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I am reading a book on assembly languages. I came across these sentences in that book.

Consider the value “-64”. The eight bit two’s complement value for this number is
0C0h. The 16-bit equivalent of this number is 0FFC0h.

I can't understand these two sentences. Can anybody show me how -64's eight bit 2's complement is 0c0h? And how the 16 bit equivalent is 0ffc0h? Please show me the calculation if possible. Thanks in advance.

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up vote 1 down vote accepted

+64 = %0100_0000
-64 = %1011_1111 + 1 = %1100_0000 = 0xC0
When you take an 8 bit signed 2's complement number and extend it to 16 bits, you must sign extend it (copy the sign bit into all of the new HO bits)

This makes -64 = %1111_1111_1100_0000 = 0xFFC0

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Integers in a CPU are represented using a fixed number of binary digits. For example, 64 expressed in binary using eight bits is 01000000.

Generally, negative numbers are expressed in two's complement. To get the two's complement of a binary number, you first compute the one's complement of the positive number (which means, flip all the bits), then add one.

For example, to calculate the two's complement of -64, start with 64 in binary:

01000000 then flip all the bits to get one's complement
10111111 then add one, ignoring the final carry (i.e. overflow)

11000000 is C0 in hex.

The same process can be carried out using 16-bits:

00000000 01000000 (64)
11111111 10111111 (one's complement of 64)
11111111 11000000 (one's complement of 64 plus one)

11111111 11000000 in hex is FFC0.

The reason two's complement is used for negative numbers is because it eliminates special cases. A negative number and a positive number can be added together normally, and the right answer will result. For example, -1 in 8-bit two's complement is 11111111. Adding one to that correctly gives back zero (11111111 + 00000001 = 00000000), since there are not enough bits to hold the carry.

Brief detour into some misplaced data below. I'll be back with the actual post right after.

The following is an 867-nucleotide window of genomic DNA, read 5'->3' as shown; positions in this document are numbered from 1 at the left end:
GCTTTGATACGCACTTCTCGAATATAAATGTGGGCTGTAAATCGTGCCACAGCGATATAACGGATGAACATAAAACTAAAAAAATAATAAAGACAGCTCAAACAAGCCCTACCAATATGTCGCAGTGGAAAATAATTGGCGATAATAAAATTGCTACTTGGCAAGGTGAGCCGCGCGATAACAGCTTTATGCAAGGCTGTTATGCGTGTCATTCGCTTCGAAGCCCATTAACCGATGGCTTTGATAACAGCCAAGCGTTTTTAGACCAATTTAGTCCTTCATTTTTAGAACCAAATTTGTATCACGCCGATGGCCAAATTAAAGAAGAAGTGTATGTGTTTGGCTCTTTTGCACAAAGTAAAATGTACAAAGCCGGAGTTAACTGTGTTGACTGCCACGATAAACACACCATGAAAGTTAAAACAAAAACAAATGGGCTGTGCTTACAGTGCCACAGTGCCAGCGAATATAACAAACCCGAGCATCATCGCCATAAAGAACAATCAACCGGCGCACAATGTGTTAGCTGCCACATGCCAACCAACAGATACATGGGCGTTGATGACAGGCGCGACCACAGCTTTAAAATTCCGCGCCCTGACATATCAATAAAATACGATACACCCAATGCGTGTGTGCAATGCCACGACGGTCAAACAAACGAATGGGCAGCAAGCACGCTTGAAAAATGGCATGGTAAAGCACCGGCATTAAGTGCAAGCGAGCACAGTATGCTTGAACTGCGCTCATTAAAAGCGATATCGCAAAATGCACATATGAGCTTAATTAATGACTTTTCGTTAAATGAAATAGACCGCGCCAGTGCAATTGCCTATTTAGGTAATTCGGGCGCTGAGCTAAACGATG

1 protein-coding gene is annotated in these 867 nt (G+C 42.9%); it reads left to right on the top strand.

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It may help to picture a negative number as the subtraction of two positive numbers, such as "0 - 64".

Zero is just 00h in 8 bits.

Subtract 1 and you'll get FFh.

Subtract 1 again and you'll get FEh.

Continue that pattern 62 more times and you'll be at C0h.

Try the pattern again in 16 bits, remembering that subracting one from 0000h is FFFFh.

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I'm going to use subscripts for bases rather than any programming language's syntax. First off, in positive numbers,

+6410 = +4016

The two's complement representation of a negative number is the bitwise complement of that number, plus 1. In 8 bits,

-(4016) = ~(4016) + 1 = BF16 + 1 = C016

as your book says. To get the 16-bit representation, you copy the highest bit of the 8-bit representation to all higher bits (this is called sign extension):

4016 = 004016
C016 = FFC016

You have to know from context whether sign extension or zero extension is appropriate. C016, without context, is ambiguous: it could be either -6410 or +19210. If the latter, it should be zero-extended to 00C016 rather than sign-extended to FFC016.

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Imagine a machine which used an infinite number of bits for integers. Suppose one is subtracted from a number whose rightmost 'k' bits are all zero, and whose next bit is '1'. The rightmost 'k' zeroes will all become ones, and the next bit will become a zero.

Now suppose that for some 'k', the rightmost 'k' bits are zeroes and the next bit is unknown, but there's known to be a '1' somewhere. In that scenario, even without knowing the upper bits, one still knows that the bottom 'k' bits should go from zero to '1'.

Two's complement arithmetic is based on the premise that subtracting one from anything should convert all trailing zeroes to '1's, without a special case for the number being zero. If a number in binary contains an infinite number of trailing zeroes, subtracting one should yield an infinite number of '1's.

Incidentally, note that the common formula for a geometric series works here: the sumk=0..inf is 1/(1-a). Normally used with 'a' values like 1/2 (e.g. the sum of 1 + 1/2 + 1/4 + 1/8 etc. equals 2) it 'works' for a value of 2 (yielding a total equal -1).

Of course, it's not possible for computers to store an infinite number of '1's. Therefore, there's a convention which says that the highest bit in the stored representation of a number actually represents the state of all bits beyond.

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